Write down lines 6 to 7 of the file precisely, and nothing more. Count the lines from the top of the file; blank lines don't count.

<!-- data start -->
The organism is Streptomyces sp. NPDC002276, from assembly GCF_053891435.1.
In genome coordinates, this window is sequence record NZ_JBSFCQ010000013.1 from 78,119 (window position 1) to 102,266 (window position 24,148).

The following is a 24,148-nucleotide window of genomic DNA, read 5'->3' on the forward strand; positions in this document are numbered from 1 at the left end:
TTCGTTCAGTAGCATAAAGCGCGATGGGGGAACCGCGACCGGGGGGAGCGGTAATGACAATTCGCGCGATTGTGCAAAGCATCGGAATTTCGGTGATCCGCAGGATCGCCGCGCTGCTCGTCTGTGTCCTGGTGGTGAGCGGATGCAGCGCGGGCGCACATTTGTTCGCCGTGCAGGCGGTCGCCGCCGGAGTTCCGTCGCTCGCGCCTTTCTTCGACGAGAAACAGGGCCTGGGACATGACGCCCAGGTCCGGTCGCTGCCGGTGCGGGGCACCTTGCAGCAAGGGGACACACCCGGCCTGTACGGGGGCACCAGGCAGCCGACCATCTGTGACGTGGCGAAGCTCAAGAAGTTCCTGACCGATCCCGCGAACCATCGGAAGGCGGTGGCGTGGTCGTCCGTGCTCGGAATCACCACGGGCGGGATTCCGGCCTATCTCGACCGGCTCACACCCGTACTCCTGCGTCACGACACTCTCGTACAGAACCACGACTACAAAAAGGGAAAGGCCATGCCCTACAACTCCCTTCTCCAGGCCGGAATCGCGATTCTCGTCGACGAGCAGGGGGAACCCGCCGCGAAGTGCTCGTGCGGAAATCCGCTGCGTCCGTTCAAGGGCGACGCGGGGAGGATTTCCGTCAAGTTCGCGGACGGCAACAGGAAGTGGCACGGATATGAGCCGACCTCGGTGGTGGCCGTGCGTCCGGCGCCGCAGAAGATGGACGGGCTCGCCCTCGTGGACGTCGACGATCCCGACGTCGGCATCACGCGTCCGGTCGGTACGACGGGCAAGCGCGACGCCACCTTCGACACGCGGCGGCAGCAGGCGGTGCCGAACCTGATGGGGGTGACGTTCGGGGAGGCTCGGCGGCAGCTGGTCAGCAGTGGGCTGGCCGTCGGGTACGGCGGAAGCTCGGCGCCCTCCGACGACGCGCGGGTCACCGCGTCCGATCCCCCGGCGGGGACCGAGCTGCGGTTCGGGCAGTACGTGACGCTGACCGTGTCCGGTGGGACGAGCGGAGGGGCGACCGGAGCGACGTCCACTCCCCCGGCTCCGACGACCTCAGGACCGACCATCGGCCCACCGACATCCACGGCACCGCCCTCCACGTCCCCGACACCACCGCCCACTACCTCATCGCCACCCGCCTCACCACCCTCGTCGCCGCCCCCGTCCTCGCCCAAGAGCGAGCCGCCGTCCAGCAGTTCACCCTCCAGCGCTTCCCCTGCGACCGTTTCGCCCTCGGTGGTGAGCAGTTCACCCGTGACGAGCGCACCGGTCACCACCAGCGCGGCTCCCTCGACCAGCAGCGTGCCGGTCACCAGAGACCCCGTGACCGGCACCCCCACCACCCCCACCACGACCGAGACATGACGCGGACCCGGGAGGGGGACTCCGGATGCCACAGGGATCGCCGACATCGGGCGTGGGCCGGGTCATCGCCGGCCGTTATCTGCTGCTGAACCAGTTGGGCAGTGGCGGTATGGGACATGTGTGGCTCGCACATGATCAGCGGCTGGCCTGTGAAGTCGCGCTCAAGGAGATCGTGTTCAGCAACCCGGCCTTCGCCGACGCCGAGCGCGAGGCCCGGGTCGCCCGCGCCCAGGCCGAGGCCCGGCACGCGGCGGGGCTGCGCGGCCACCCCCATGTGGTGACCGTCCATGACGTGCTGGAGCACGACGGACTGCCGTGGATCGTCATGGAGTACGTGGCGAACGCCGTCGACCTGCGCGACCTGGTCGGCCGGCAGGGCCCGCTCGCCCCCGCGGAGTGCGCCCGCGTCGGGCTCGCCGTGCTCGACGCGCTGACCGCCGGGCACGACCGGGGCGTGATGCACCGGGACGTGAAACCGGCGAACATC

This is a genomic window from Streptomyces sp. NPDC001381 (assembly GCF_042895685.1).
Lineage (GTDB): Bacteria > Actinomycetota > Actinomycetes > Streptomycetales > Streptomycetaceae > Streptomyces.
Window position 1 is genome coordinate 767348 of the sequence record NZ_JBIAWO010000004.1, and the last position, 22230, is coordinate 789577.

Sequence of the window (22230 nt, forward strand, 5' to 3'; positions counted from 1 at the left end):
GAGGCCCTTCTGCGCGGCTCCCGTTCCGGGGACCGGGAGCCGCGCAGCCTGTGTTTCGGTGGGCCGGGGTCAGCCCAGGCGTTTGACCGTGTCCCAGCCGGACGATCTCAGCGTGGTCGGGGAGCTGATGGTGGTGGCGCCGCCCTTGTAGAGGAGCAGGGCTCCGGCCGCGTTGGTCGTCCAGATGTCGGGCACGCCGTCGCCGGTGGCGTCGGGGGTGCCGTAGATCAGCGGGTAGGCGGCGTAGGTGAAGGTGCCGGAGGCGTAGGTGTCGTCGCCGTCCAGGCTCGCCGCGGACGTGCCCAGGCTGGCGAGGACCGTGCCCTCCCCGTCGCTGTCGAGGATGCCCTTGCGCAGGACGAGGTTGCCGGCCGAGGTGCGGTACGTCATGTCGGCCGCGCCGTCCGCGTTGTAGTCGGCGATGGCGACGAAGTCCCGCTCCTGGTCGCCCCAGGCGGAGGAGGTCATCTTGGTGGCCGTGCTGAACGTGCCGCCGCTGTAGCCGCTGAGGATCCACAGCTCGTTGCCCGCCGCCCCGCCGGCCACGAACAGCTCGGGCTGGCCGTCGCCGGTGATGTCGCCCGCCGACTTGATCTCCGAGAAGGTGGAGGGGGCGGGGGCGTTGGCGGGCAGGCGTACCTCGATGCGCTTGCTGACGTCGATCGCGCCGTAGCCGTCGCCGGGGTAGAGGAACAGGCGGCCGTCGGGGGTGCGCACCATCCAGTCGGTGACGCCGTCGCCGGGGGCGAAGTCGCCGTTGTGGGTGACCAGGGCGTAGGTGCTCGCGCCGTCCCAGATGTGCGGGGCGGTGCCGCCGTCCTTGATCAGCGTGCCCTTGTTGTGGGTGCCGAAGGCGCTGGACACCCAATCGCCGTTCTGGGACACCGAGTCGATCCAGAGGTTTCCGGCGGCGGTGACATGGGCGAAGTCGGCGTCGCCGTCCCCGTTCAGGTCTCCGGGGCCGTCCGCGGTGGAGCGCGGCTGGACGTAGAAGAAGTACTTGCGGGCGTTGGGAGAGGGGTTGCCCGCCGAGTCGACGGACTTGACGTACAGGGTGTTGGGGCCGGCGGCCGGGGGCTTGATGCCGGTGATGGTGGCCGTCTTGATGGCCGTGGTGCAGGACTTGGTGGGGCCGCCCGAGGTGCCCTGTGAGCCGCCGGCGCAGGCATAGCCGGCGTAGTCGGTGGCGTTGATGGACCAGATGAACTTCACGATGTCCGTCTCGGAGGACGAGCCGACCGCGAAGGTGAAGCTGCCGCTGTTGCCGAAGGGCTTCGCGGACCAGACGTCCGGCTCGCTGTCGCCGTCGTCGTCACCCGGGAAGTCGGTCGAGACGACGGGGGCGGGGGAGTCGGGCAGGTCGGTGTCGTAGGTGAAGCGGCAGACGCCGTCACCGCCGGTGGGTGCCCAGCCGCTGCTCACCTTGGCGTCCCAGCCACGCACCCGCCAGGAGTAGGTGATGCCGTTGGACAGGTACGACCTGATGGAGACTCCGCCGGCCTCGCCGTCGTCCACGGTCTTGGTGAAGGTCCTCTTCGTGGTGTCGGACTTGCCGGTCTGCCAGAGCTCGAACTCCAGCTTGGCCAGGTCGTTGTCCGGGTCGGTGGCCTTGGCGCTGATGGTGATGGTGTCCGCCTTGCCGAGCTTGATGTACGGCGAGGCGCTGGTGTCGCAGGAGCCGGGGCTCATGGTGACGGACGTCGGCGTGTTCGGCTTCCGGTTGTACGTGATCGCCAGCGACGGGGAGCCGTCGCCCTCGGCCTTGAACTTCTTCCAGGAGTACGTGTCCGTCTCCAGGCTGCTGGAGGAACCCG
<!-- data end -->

Lineage (GTDB): Bacteria > Actinomycetota > Actinomycetes > Streptomycetales > Streptomycetaceae > Streptomyces.
Window position 1 is genome coordinate 767348 of the sequence record NZ_JBIAWO010000004.1, and the last position, 22230, is coordinate 789577.